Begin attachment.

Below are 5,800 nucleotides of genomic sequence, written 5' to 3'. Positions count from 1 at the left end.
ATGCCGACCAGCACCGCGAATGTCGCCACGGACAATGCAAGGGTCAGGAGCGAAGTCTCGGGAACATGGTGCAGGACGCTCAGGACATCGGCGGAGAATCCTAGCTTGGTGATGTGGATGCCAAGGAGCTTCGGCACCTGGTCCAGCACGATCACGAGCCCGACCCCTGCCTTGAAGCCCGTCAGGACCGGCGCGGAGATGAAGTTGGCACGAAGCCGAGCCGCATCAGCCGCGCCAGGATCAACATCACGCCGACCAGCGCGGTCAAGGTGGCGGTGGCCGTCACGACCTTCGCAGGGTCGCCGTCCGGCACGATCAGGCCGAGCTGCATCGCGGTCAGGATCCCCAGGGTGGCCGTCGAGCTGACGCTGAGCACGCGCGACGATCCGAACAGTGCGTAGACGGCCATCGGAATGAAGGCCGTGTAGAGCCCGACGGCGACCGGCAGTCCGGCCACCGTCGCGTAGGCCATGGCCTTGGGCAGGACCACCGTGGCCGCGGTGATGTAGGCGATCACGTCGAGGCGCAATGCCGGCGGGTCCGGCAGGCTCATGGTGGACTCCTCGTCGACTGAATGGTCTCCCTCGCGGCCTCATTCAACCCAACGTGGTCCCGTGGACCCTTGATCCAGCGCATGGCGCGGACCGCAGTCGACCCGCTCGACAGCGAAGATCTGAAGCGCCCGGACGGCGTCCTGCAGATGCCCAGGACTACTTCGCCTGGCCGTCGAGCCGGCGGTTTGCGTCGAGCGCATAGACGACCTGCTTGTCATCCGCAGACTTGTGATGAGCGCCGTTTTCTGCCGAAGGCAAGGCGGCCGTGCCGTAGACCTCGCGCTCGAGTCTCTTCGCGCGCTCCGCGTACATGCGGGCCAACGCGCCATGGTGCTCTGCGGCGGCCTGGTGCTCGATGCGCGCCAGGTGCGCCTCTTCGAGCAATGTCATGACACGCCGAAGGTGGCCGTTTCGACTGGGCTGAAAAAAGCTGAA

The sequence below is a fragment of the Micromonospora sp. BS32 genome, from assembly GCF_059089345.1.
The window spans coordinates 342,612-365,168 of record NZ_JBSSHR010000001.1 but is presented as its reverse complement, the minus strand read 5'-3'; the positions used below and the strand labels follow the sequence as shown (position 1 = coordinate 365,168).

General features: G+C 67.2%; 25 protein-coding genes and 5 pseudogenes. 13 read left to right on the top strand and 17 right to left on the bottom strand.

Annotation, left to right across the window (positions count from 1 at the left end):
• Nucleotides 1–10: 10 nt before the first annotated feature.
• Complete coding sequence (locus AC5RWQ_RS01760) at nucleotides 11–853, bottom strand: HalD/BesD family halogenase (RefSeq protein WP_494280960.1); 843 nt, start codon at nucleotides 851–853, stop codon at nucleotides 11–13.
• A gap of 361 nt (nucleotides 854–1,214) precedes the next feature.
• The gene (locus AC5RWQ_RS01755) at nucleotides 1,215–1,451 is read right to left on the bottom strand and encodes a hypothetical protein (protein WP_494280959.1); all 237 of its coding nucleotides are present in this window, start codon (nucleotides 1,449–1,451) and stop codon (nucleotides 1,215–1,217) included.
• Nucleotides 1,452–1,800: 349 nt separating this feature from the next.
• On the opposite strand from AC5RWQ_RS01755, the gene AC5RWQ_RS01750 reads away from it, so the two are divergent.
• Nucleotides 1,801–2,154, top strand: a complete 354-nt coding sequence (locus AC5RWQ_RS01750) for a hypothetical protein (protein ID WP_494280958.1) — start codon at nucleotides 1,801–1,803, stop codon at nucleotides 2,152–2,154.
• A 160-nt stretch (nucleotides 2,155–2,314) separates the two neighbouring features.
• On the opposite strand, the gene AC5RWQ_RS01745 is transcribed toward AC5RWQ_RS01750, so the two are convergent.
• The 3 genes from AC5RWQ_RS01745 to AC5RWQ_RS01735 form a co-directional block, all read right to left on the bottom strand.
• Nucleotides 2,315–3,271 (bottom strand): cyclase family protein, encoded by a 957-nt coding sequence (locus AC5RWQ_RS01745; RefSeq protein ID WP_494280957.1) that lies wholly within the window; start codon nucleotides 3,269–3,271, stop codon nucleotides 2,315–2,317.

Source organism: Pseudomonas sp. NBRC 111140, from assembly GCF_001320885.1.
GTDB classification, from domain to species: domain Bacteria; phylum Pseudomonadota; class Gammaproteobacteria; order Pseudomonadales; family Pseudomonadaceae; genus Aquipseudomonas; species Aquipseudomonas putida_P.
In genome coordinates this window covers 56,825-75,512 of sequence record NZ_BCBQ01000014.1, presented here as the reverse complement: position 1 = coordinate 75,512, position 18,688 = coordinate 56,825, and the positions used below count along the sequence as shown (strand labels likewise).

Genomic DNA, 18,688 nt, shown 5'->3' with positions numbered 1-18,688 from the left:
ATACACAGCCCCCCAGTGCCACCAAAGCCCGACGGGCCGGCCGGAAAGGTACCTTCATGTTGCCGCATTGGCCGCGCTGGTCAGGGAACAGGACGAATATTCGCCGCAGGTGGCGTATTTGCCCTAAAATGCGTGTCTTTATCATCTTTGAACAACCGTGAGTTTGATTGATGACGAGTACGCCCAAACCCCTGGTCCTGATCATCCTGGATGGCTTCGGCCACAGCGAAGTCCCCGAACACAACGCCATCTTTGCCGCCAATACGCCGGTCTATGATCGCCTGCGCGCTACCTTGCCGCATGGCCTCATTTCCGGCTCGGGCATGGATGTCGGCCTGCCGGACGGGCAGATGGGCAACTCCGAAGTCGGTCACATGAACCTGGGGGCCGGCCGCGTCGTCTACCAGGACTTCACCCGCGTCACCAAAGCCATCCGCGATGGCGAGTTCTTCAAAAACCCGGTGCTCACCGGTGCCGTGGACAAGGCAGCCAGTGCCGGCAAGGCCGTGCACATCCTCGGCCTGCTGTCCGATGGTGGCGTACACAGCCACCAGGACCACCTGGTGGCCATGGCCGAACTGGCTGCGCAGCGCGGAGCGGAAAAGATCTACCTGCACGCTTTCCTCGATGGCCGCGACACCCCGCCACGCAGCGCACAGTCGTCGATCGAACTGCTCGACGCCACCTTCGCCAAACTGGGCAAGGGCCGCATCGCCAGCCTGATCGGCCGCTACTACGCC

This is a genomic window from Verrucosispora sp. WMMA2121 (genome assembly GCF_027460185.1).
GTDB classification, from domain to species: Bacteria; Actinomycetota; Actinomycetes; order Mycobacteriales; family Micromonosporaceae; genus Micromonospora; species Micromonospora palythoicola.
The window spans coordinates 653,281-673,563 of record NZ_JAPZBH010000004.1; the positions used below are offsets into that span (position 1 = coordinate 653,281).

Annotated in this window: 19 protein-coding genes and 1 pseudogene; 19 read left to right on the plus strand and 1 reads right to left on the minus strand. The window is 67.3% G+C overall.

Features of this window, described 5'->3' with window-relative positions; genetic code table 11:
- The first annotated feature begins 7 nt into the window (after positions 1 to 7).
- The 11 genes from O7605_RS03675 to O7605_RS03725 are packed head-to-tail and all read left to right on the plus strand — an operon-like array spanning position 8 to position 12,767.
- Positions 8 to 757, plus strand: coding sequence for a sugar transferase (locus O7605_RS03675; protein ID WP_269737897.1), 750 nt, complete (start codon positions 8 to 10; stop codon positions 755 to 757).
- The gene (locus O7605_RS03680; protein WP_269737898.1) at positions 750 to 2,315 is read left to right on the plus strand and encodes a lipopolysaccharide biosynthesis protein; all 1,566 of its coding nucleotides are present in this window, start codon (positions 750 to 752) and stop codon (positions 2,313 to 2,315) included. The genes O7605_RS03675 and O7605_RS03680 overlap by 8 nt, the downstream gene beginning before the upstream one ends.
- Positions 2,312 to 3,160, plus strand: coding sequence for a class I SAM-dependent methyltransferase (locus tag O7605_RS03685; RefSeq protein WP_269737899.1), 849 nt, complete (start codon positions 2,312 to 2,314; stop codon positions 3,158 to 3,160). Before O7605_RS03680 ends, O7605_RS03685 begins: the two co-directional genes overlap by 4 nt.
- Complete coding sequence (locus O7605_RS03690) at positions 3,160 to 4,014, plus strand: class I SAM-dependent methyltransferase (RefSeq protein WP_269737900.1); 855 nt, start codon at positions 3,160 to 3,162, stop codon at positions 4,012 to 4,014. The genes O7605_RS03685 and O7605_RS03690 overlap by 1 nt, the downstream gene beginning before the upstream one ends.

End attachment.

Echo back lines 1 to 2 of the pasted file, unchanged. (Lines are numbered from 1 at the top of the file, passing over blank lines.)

Below are 5,800 nucleotides of genomic sequence, written 5' to 3'. Positions count from 1 at the left end.
ATGCCGACCAGCACCGCGAATGTCGCCACGGACAATGCAAGGGTCAGGAGCGAAGTCTCGGGAACATGGTGCAGGACGCTCAGGACATCGGCGGAGAATCCTAGCTTGGTGATGTGGATGCCAAGGAGCTTCGGCACCTGGTCCAGCACGATCACGAGCCCGACCCCTGCCTTGAAGCCCGTCAGGACCGGCGCGGAGATGAAGTTGGCACGAAGCCGAGCCGCATCAGCCGCGCCAGGATCAACATCACGCCGACCAGCGCGGTCAAGGTGGCGGTGGCCGTCACGACCTTCGCAGGGTCGCCGTCCGGCACGATCAGGCCGAGCTGCATCGCGGTCAGGATCCCCAGGGTGGCCGTCGAGCTGACGCTGAGCACGCGCGACGATCCGAACAGTGCGTAGACGGCCATCGGAATGAAGGCCGTGTAGAGCCCGACGGCGACCGGCAGTCCGGCCACCGTCGCGTAGGCCATGGCCTTGGGCAGGACCACCGTGGCCGCGGTGATGTAGGCGATCACGTCGAGGCGCAATGCCGGCGGGTCCGGCAGGCTCATGGTGGACTCCTCGTCGACTGAATGGTCTCCCTCGCGGCCTCATTCAACCCAACGTGGTCCCGTGGACCCTTGATCCAGCGCATGGCGCGGACCGCAGTCGACCCGCTCGACAGCGAAGATCTGAAGCGCCCGGACGGCGTCCTGCAGATGCCCAGGACTACTTCGCCTGGCCGTCGAGCCGGCGGTTTGCGTCGAGCGCATAGACGACCTGCTTGTCATCCGCAGACTTGTGATGAGCGCCGTTTTCTGCCGAAGGCAAGGCGGCCGTGCCGTAGACCTCGCGCTCGAGTCTCTTCGCGCGCTCCGCGTACATGCGGGCCAACGCGCCATGGTGCTCTGCGGCGGCCTGGTGCTCGATGCGCGCCAGGTGCGCCTCTTCGAGCAATGTCATGACACGCCGAAGGTGGCCGTTTCGACTGGGCTGAAAAAAGCTGAA